A search on the Design Museum's website for "Futuro" returns a single result; there is basically no information on the page that is returned by that search other than the one line "Futuro. Conservation Department". A reasonable assumption based on that would be that the plan is to restore/conserve the Futuro and, since a web page exists perhaps in due course that process may be documented somehow on that page.
The derwesten.de article was published 042016 and it suggests the Futuro would be removed by truck 042116. The photo below, displayed courtesy of derwesten.de, accompanied the article and shows the Futuro nearing the end of the disassembly process. Google Earth satellite imagery dated 071916 confirms the Futuro has been removed from the site.
Until recently neither Google Maps or Bing Maps actually had imagery which showed this Futuro on site. However updated imagery is now available in Bing Maps and the Futuro is now clearly visible. The date of this imagery is unknown, at least to us, as we have never figured out how to date imagery in Bing Maps.
We had never noticed before that during the refurbishment of this Futuro the exterior color was changed from white to a light blue. Looking back at the video added to this page way back on 101813 we can now see this but the photos below, taken 082712 by Frank Vincentz (posted to Wikipedia and reproduced here under CC BY-SA 3.0 license), very clearly illustrate this change.
We came across the video below the other day. The video could be characterized as being a little bizarre and is almost certainly designed to reflect Wilp's character and interest in the Futuro and space but it does feature some nice footage of the Futuro.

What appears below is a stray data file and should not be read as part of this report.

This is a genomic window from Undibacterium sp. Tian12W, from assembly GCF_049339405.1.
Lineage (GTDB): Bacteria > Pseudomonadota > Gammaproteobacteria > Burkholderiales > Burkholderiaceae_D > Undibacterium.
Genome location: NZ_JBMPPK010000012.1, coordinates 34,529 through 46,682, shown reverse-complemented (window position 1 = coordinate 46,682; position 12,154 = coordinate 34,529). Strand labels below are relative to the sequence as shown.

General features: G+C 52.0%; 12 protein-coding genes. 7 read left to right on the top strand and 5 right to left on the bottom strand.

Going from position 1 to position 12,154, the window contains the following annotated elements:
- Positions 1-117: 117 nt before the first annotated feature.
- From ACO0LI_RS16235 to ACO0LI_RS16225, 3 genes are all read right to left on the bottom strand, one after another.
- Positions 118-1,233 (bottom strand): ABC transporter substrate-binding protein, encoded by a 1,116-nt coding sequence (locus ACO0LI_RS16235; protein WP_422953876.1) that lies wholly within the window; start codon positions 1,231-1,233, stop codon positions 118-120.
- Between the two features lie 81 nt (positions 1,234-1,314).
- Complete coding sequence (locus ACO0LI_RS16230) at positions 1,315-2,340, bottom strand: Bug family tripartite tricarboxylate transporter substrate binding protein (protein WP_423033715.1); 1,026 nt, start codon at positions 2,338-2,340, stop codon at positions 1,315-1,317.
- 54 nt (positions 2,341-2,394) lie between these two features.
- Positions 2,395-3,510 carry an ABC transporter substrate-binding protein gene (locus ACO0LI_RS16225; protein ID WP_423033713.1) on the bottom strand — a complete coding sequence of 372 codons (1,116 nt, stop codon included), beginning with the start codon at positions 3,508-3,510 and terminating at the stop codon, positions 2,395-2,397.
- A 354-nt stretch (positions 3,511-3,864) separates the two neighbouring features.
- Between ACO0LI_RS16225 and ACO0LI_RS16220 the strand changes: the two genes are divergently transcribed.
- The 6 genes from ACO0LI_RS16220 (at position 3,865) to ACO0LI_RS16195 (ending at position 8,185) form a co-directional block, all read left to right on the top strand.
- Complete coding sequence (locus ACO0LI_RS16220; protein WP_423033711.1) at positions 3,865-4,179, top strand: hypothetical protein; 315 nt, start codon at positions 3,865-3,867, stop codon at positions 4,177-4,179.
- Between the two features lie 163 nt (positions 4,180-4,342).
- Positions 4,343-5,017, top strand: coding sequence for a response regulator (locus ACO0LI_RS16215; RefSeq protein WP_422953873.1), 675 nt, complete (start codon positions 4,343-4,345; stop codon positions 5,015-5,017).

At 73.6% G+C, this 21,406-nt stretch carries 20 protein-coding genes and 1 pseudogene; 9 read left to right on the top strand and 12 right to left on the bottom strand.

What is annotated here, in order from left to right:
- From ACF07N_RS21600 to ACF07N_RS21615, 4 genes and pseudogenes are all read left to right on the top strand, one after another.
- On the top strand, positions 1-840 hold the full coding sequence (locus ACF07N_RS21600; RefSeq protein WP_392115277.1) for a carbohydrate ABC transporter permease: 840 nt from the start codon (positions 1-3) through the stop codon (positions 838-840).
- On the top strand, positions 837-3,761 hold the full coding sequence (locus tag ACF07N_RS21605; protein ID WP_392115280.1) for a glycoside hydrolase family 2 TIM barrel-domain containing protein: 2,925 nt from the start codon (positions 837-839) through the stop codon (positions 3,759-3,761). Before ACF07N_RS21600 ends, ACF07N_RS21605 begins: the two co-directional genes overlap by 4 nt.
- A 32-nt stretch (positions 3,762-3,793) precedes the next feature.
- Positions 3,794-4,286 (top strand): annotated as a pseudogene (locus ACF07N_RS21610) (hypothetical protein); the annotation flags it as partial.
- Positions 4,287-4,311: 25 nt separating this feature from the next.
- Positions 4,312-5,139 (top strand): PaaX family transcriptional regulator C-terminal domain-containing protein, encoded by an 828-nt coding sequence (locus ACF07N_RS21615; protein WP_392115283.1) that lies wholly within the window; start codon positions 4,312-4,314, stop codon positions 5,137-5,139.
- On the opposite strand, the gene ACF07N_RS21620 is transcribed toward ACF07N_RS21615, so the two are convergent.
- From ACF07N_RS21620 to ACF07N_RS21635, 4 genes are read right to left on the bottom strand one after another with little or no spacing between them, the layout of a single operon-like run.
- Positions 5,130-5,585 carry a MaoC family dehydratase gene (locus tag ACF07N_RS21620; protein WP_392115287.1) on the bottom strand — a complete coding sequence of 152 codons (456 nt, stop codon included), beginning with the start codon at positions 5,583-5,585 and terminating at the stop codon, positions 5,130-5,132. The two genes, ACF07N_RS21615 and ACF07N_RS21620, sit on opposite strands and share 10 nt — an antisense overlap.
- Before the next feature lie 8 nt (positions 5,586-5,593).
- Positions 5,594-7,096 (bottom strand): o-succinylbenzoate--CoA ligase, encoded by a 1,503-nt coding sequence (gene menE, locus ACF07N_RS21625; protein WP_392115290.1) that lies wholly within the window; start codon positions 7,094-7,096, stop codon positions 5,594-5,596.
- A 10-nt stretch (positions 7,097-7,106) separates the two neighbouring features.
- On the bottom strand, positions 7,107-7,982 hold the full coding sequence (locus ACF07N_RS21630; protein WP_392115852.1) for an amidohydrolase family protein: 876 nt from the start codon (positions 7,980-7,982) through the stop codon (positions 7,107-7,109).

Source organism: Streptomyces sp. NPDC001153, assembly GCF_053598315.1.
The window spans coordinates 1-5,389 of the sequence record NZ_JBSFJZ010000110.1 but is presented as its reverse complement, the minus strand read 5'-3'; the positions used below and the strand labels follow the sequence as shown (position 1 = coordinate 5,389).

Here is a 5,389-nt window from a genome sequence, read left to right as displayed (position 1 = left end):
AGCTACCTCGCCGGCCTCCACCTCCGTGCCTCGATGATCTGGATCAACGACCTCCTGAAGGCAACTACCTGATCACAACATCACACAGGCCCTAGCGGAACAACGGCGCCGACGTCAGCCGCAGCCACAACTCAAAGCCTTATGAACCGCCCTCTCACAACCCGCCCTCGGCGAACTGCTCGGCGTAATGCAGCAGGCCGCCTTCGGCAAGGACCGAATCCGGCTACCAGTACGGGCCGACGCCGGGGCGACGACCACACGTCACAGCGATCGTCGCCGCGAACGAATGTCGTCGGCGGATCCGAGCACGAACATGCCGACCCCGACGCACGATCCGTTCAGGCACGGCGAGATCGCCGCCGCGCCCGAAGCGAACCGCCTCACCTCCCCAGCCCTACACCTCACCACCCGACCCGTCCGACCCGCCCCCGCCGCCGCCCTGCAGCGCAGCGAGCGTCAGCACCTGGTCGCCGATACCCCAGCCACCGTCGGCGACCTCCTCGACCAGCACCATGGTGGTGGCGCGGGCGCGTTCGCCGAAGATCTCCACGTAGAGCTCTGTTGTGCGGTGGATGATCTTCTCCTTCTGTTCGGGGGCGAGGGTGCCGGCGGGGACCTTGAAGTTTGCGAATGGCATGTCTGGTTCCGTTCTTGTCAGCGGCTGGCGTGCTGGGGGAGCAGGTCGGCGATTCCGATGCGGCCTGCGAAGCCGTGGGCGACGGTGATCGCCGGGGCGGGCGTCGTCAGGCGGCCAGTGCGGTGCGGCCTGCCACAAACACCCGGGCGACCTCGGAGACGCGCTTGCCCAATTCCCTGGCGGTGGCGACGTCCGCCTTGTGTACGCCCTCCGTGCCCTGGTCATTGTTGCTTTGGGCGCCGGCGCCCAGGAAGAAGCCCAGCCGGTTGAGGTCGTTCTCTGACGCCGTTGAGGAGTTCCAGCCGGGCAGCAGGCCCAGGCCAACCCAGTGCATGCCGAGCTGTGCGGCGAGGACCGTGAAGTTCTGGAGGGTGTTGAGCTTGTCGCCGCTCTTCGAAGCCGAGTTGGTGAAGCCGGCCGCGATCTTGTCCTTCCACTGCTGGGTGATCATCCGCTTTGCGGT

The September 2011 issue of Cranes Today Magazine includes an article on the 2010 transport of the Futuro from Vlotho to its current location.
The Charles Wilp Exhibition in Witten opened 091512. Marko Home kindly sent us links to two recent articles from the Essen based newspaper derwesten.de that provide some detail.
In an article from 082212 (Google Translation to English here) we see a photo of the Futuro part way through the restoration process. There is some commentary about the restoration process and we learn that the planned 091512 opening will be for invited guests only (apparently the required permits for full public operation had not yet been obtained).
A second article published 091612 (Google Translation to English here) reports on the actual opening on 091512.
The opening of the Witten exhibit brings the number of Futuro's on public display (at least for part of the year) to three; the other two are at the WeeGee Exhibition Center, Espoo, Finland (as of 091612 closed for the Winter but reopening summer 2013) and at the Museum Boijmans Van Beuningen, Rotterdam, Netherlands.
Original Information 091811